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Geopolitics

In Sudan, A Surprise About-Face Marks Death Of The Revolution

Ousted Prime Minister Abdalla Hamdok was the face of the "stolen revolution". The fact that he accepted, out of the blue, to return at the same position, albeit on different footing, opens the door to the final legitimization of the coup.

Sudanese protesters holding signs and wearing Sudanese flag

Sudanese protesters demonstrating against the military regime in London on Nov. 20, 2021

Nesrine Malik

A little over a month ago, a military coup in Sudan ended a military-civilian partnership established after the 2019 revolution that removed President Omar al-Bashir after almost 30 years in power. The army arrested the Prime Minister Abdalla Hamdok and, along with several of his cabinet and other civil government officials, threw him in detention. In the weeks that followed, the Sudanese military and their partners in power, the Rapid Support Forces, moved quickly.

They reappointed a new government of “technocrats” (read “loyalists”), shut down internet services, and violently suppressed peaceful protests against the coup and its sabotaging of the 2019 revolution. During those weeks, Hamdok remained the symbol of the stolen revolution, betrayed by the military, detained illegally, unable to communicate with the people who demanded his return. In his figure, the moral authority of the counter-coup resided.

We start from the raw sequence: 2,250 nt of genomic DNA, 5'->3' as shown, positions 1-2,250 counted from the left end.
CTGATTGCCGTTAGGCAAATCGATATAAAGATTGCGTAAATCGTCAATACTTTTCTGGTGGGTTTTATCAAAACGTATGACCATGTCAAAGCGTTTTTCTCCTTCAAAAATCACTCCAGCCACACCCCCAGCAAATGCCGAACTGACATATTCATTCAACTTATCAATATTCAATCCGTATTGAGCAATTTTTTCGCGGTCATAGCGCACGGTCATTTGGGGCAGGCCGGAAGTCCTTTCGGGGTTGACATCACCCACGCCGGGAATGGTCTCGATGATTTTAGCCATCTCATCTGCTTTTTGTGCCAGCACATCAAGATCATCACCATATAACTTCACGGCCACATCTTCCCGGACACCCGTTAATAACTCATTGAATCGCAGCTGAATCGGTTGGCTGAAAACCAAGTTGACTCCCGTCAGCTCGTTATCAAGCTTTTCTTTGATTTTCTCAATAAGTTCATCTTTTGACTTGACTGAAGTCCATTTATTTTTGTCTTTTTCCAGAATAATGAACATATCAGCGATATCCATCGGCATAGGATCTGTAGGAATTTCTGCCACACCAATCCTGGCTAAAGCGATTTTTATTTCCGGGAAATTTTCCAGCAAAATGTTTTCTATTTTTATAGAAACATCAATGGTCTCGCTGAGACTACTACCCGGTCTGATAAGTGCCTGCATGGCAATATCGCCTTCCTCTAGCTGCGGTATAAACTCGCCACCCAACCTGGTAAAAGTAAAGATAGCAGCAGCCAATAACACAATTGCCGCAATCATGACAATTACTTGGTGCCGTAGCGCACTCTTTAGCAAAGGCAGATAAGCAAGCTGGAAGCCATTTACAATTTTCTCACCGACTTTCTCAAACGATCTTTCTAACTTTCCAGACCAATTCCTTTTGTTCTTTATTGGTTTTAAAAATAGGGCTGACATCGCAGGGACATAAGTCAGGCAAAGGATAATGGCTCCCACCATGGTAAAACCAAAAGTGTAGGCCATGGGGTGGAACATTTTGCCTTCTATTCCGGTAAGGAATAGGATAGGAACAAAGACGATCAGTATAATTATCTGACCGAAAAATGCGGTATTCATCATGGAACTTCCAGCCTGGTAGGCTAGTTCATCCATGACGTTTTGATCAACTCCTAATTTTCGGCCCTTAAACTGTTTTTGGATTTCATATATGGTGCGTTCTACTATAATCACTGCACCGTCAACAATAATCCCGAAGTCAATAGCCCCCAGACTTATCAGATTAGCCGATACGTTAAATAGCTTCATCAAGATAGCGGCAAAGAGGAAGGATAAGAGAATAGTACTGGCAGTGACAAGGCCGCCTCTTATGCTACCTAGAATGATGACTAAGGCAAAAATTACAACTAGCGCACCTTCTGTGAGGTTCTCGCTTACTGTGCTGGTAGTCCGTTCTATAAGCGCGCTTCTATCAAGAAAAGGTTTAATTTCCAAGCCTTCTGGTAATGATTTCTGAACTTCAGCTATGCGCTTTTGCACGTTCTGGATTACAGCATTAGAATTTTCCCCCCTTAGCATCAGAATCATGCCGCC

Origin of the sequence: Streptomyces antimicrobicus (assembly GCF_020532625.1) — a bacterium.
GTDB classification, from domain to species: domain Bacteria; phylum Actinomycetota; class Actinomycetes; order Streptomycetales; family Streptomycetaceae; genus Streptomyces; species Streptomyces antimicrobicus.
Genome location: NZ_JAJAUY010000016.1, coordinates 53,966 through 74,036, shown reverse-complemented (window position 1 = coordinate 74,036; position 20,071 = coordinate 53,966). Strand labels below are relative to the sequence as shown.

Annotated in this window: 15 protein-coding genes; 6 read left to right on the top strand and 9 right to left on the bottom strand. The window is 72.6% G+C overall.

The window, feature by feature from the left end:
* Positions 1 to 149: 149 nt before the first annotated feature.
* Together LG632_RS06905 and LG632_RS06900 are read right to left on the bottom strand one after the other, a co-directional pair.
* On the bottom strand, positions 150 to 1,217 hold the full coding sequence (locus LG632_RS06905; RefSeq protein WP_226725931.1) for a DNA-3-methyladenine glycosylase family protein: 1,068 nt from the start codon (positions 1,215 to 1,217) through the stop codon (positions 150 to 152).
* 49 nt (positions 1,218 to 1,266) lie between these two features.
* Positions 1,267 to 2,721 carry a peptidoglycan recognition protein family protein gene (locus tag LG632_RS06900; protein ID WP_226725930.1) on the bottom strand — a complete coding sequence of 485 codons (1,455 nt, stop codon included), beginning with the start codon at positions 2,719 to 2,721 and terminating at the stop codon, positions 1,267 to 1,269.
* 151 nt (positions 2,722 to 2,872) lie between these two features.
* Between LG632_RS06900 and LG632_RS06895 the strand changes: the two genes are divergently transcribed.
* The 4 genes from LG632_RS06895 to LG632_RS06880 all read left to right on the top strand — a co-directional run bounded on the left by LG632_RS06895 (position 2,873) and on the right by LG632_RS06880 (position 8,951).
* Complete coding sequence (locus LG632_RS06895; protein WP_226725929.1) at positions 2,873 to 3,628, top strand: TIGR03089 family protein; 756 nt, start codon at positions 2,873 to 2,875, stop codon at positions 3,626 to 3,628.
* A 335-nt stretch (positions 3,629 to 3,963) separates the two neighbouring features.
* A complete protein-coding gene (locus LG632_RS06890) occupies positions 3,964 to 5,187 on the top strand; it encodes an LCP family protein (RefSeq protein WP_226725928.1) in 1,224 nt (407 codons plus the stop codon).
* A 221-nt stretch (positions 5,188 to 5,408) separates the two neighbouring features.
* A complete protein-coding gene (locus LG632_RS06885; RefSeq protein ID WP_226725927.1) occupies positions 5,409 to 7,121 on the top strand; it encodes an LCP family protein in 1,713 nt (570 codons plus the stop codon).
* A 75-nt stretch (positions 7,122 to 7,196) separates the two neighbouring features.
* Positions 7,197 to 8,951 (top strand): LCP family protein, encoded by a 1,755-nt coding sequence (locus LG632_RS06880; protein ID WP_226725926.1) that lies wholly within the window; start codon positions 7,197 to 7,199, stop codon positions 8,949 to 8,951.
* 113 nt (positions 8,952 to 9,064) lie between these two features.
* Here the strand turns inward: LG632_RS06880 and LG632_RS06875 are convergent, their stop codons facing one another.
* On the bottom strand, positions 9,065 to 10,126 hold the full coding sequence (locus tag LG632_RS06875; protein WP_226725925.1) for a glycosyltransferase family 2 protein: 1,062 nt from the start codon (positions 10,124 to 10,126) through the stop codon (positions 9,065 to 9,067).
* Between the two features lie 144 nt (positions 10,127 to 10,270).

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Geopolitics

Venezuela-Iran: Maduro And The Axios Of Chaos In The Americas

With the complicity of leftist rulers in Venezuela, Bolivia and even Argentina, Iran's sanction-ridden regime is spreading its tentacles in South America, and could even undermine democracies.

Venezuelan President Nicolás Maduro visiting Iranian President Ebrahim Raisi in Tehran, Iran on June 11. Venezuela is one of Iran's closest allies, and both are subject to tough U.S. sanctions.

Julio Borges

-Analysis-

CARACAS —The dangers posed by Venezuela's relations with the Islamic Republic of Iran is something we've warned about before. Though not new, the dangers have changed considerably in recent years.

They began under Venezuela's late leader, Hugo Chávez , when he decided to turn his back on the West and move closer to countries outside our geopolitical sphere. In 2005, Chávez and Iran's then president, Mahmoud Ahmadinejad, signed collaborative agreements in areas beyond the economy, with goals that included challenging the West and spreading Iran's presence in Latin America.

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